Advanced search

Mumsnet has not checked the qualifications of anyone posting here. If you need help urgently, see our mental health web guide which can point you to expert advice.

Is there a Pharmacist or Doctor that can help with this ...

(6 Posts)
Freudianslap Sun 04-Aug-13 19:25:58

Research for st johns is varied, it has a weak activities which effect serotonin and noradrenaline - this is what most ADs work on. I would advise considering a low dose AD instead.

Also be aware that st johns can interact with lots of prescribed medication including the oral contraceptive and things like warfarin so if you're on any other meds it would be sensible to check with your GP...

LEMisdisappointed Sat 03-Aug-13 17:35:25

Also be aware that it is not recommended to take St Johns wort 2 weeks before or after SSRI medication so if you take it and it doesn't work, you will delay getting the medication with may well work.

LEMisdisappointed Sat 03-Aug-13 17:30:52

I wouldn't take it - it may well have some affect on the seratonin system but not in a way that the body will be able to restore the balance which is the aim of most SSRI anti depressants. Also, the dosage will be vague, there will be other things in it, unlike ADs that have been synthesised to only have the active ingredient along with carriers. You are better off seeing your doctor and if you are wanting to take a natural approach, which is often better for people anyway, look into exercise therapy and counselling. xx

As clarella says there is more than on AD of this type, some suit people better than others. Seroxat isn't the drug of choice these days. I take citalopram - works for me, few, if any side effects that i am aware of.

Clarella Sat 03-Aug-13 17:23:08

in all honesty I would pop to the doctor and try a low dose of an ad or beta lockers or something similar. I was on seroxat years ago and it was awful for me. when I finally came off but was still down I tried st johns wort. I was rather shocked to experience similar side effects (electric shocks) - so, it does have an effect however I personally wouldn't trust self medicating.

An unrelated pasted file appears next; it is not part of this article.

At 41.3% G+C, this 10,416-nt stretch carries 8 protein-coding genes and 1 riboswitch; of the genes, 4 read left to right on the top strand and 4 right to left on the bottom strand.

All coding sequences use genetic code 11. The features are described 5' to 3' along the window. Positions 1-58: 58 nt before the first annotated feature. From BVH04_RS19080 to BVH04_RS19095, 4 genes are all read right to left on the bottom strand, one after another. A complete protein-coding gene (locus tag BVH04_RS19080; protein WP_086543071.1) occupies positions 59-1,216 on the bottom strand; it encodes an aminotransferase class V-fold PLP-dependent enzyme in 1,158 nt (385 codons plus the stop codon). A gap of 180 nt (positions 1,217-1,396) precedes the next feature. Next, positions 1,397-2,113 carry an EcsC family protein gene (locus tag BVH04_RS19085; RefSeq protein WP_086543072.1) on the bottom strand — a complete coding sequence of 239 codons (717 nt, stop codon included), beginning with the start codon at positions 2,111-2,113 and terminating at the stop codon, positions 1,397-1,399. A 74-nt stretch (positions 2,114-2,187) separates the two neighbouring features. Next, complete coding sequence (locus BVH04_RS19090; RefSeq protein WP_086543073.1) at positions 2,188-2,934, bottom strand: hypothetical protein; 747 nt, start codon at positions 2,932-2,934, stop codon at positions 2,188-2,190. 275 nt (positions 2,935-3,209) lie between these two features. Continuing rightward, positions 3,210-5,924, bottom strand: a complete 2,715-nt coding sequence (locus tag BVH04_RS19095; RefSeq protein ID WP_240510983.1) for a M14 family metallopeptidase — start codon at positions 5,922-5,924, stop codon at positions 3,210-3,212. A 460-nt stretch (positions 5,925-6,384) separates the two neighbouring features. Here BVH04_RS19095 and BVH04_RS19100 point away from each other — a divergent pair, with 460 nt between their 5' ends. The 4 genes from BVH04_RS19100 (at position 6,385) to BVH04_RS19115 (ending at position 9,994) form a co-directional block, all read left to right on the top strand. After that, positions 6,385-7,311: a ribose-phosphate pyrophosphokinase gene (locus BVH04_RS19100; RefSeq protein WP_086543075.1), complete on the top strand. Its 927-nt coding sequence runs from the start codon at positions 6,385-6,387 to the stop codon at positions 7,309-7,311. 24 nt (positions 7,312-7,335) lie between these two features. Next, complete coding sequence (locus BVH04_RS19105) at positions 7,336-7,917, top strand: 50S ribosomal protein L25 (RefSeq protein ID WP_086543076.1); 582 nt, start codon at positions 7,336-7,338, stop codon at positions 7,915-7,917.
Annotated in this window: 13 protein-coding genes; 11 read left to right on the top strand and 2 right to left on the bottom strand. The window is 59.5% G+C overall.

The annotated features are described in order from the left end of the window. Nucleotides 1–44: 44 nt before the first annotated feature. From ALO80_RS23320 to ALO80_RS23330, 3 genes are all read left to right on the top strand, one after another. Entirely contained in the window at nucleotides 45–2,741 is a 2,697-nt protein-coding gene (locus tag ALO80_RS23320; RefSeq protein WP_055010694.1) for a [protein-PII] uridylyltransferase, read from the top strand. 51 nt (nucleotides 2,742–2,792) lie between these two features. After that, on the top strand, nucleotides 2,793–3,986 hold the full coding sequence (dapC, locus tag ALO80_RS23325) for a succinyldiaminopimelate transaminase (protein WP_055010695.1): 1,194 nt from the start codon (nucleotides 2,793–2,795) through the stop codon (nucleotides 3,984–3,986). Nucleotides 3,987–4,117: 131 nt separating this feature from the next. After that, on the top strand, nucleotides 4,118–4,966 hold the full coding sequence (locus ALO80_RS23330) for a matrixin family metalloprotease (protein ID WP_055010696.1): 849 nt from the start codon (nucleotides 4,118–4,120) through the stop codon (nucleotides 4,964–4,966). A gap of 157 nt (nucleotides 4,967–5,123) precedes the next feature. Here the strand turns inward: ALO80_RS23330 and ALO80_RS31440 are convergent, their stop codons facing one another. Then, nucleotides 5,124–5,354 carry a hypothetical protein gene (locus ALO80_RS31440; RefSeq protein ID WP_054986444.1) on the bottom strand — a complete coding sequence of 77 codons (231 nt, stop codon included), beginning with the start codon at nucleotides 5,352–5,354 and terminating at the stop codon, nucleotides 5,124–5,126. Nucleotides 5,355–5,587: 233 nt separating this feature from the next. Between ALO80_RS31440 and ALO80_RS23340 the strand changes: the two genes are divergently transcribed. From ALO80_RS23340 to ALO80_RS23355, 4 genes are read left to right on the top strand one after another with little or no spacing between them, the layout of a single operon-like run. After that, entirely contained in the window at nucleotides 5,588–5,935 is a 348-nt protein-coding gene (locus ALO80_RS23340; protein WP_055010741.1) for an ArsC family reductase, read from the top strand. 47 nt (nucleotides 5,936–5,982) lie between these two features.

I've resisted ads for years due to the experience but I'm pleasantly surprised at how sertraline is working. and starting to wish I'd tried it sooner rather than struggling on.

theWookiesWife Fri 02-Aug-13 08:59:17

hi - that's so confusing !! why not pop along go the chemist this morning and ask ? it's a good step that you are taking - but you might be better off going to you GP to see if they can offer you something more regulated ?!
I found exercise really helped me when I was going through a bad time - and yes... I 'poo pood ' it when anyone every suggested it to me too - but I started walking - got a rescue dog (who loves me unconditionally and doesn't answer back ) - and now I walk him every day for an hour - sometime twice ! and sometimes I run - just in bursts to begin with - but it REALLY DOES make me feel so much better ! if you can fit something like this into your life - you may find you won't need the StJohns Wort afterall ?!
best if luck to you !:-)

RunningWithSharpScissors Thu 01-Aug-13 17:46:00

I've started taking St Johns Wort for depression, but am confused about the dosage. In my other thread here nulliusInBlurba says that the recommended dose prescribed in Germany is 900mg per day. However, in this article here its basically saying that the amount of hypericum contained in a tablet can vary.

The leaflet for my tablets says this "Each film-coated tablet of this product contains 250mg of extract (as dry extract) from St John's Wort aerial parts (Hypericum perforatum L.) (3.5-6:1) (equivalent to 875-1500mg of St John's Wort). Extraction solvent: Ethanol 60% v/v."

The pack also says not to exceed the stated does of 1x250mg tablet per day (however it also says not to be used if you are depressed ??? ).
So although I started taking 3 a day, I'm not sure if this is wildly too much?

Join the discussion

Join the discussion

Registering is free, easy, and means you can join in the discussion, get discounts, win prizes and lots more.

Register now